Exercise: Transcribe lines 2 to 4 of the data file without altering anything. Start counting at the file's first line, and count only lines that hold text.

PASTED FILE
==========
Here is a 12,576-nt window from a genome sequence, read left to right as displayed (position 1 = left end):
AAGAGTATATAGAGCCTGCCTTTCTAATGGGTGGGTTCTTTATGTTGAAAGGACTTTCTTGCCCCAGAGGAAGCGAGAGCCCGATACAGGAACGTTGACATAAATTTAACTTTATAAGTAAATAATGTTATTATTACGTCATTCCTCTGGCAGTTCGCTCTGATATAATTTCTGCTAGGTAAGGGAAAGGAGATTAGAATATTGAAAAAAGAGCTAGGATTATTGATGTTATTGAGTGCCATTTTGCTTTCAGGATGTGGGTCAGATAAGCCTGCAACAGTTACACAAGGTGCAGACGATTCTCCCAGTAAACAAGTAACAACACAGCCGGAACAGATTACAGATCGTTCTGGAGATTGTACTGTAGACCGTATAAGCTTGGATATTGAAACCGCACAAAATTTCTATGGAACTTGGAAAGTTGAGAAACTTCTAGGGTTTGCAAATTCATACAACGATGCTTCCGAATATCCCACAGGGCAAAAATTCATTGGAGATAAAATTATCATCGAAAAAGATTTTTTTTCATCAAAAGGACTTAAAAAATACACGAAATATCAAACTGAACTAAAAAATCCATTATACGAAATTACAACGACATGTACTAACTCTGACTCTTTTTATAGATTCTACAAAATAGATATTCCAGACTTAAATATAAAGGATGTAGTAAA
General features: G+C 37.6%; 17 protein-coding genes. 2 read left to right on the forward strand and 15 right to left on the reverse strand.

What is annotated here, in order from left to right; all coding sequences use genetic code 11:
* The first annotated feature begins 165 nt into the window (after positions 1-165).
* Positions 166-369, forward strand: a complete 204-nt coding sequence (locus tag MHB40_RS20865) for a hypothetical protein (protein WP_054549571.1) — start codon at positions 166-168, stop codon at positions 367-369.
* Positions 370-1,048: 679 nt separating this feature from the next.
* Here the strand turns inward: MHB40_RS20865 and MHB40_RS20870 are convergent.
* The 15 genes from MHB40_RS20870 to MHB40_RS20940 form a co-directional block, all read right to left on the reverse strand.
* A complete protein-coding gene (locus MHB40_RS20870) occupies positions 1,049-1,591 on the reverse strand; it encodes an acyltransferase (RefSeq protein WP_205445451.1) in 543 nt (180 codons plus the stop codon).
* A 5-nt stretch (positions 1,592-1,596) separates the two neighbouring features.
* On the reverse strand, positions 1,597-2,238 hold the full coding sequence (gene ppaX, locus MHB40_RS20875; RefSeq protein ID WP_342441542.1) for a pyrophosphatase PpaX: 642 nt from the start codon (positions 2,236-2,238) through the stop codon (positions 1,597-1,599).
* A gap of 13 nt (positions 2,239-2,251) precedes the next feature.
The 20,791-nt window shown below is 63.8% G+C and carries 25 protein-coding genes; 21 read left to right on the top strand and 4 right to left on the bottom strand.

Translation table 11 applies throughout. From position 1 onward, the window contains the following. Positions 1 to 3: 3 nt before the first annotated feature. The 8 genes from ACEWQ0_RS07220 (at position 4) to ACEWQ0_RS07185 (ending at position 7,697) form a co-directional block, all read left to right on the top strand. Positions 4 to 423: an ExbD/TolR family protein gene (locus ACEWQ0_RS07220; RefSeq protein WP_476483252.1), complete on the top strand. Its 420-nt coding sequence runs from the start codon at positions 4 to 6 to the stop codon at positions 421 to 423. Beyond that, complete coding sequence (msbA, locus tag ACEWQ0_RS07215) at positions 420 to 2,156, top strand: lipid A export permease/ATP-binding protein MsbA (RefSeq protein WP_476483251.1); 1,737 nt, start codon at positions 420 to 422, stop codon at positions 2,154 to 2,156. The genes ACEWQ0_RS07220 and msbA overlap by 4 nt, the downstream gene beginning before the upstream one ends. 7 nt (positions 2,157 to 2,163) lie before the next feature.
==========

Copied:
AAGAGTATATAGAGCCTGCCTTTCTAATGGGTGGGTTCTTTATGTTGAAAGGACTTTCTTGCCCCAGAGGAAGCGAGAGCCCGATACAGGAACGTTGACATAAATTTAACTTTATAAGTAAATAATGTTATTATTACGTCATTCCTCTGGCAGTTCGCTCTGATATAATTTCTGCTAGGTAAGGGAAAGGAGATTAGAATATTGAAAAAAGAGCTAGGATTATTGATGTTATTGAGTGCCATTTTGCTTTCAGGATGTGGGTCAGATAAGCCTGCAACAGTTACACAAGGTGCAGACGATTCTCCCAGTAAACAAGTAACAACACAGCCGGAACAGATTACAGATCGTTCTGGAGATTGTACTGTAGACCGTATAAGCTTGGATATTGAAACCGCACAAAATTTCTATGGAACTTGGAAAGTTGAGAAACTTCTAGGGTTTGCAAATTCATACAACGATGCTTCCGAATATCCCACAGGGCAAAAATTCATTGGAGATAAAATTATCATCGAAAAAGATTTTTTTTCATCAAAAGGACTTAAAAAATACACGAAATATCAAACTGAACTAAAAAATCCATTATACGAAATTACAACGACATGTACTAACTCTGACTCTTTTTATAGATTCTACAAAATAGATATTCCAGACTTAAATATAAAGGATGTAGTAAA
General features: G+C 37.6%; 17 protein-coding genes. 2 read left to right on the forward strand and 15 right to left on the reverse strand.

What is annotated here, in order from left to right; all coding sequences use genetic code 11: